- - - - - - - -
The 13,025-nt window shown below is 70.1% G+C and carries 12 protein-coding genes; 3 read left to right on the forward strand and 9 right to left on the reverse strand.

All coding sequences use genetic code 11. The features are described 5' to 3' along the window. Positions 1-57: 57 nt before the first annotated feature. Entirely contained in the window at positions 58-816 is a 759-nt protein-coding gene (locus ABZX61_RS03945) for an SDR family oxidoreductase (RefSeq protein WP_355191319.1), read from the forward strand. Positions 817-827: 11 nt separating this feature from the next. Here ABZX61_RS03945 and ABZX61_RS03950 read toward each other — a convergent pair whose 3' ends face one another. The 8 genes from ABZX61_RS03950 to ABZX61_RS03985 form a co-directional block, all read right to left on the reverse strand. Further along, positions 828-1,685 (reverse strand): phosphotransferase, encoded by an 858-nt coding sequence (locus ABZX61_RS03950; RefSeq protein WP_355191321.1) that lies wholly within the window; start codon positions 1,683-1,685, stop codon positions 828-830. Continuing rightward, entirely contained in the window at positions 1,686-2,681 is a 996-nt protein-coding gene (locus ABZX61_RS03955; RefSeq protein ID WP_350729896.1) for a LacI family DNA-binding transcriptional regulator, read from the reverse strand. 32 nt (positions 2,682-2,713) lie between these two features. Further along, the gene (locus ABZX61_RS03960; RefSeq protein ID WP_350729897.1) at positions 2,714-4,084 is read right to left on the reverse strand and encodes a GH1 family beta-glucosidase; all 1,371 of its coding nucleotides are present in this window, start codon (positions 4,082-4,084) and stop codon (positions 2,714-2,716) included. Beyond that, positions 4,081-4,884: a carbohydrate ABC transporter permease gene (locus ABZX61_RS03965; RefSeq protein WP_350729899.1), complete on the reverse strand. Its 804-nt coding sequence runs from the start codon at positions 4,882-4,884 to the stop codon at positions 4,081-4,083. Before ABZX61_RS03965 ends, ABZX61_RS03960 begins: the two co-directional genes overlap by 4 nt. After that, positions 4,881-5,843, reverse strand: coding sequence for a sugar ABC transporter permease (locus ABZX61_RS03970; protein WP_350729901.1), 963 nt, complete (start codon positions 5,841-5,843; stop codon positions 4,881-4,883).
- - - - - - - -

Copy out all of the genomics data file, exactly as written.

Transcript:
The 13,025-nt window shown below is 70.1% G+C and carries 12 protein-coding genes; 3 read left to right on the forward strand and 9 right to left on the reverse strand.

All coding sequences use genetic code 11. The features are described 5' to 3' along the window. Positions 1-57: 57 nt before the first annotated feature. Entirely contained in the window at positions 58-816 is a 759-nt protein-coding gene (locus ABZX61_RS03945) for an SDR family oxidoreductase (RefSeq protein WP_355191319.1), read from the forward strand. Positions 817-827: 11 nt separating this feature from the next. Here ABZX61_RS03945 and ABZX61_RS03950 read toward each other — a convergent pair whose 3' ends face one another. The 8 genes from ABZX61_RS03950 to ABZX61_RS03985 form a co-directional block, all read right to left on the reverse strand. Further along, positions 828-1,685 (reverse strand): phosphotransferase, encoded by an 858-nt coding sequence (locus ABZX61_RS03950; RefSeq protein WP_355191321.1) that lies wholly within the window; start codon positions 1,683-1,685, stop codon positions 828-830. Continuing rightward, entirely contained in the window at positions 1,686-2,681 is a 996-nt protein-coding gene (locus ABZX61_RS03955; RefSeq protein ID WP_350729896.1) for a LacI family DNA-binding transcriptional regulator, read from the reverse strand. 32 nt (positions 2,682-2,713) lie between these two features. Further along, the gene (locus ABZX61_RS03960; RefSeq protein ID WP_350729897.1) at positions 2,714-4,084 is read right to left on the reverse strand and encodes a GH1 family beta-glucosidase; all 1,371 of its coding nucleotides are present in this window, start codon (positions 4,082-4,084) and stop codon (positions 2,714-2,716) included. Beyond that, positions 4,081-4,884: a carbohydrate ABC transporter permease gene (locus ABZX61_RS03965; RefSeq protein WP_350729899.1), complete on the reverse strand. Its 804-nt coding sequence runs from the start codon at positions 4,882-4,884 to the stop codon at positions 4,081-4,083. Before ABZX61_RS03965 ends, ABZX61_RS03960 begins: the two co-directional genes overlap by 4 nt. After that, positions 4,881-5,843, reverse strand: coding sequence for a sugar ABC transporter permease (locus ABZX61_RS03970; protein WP_350729901.1), 963 nt, complete (start codon positions 5,841-5,843; stop codon positions 4,881-4,883).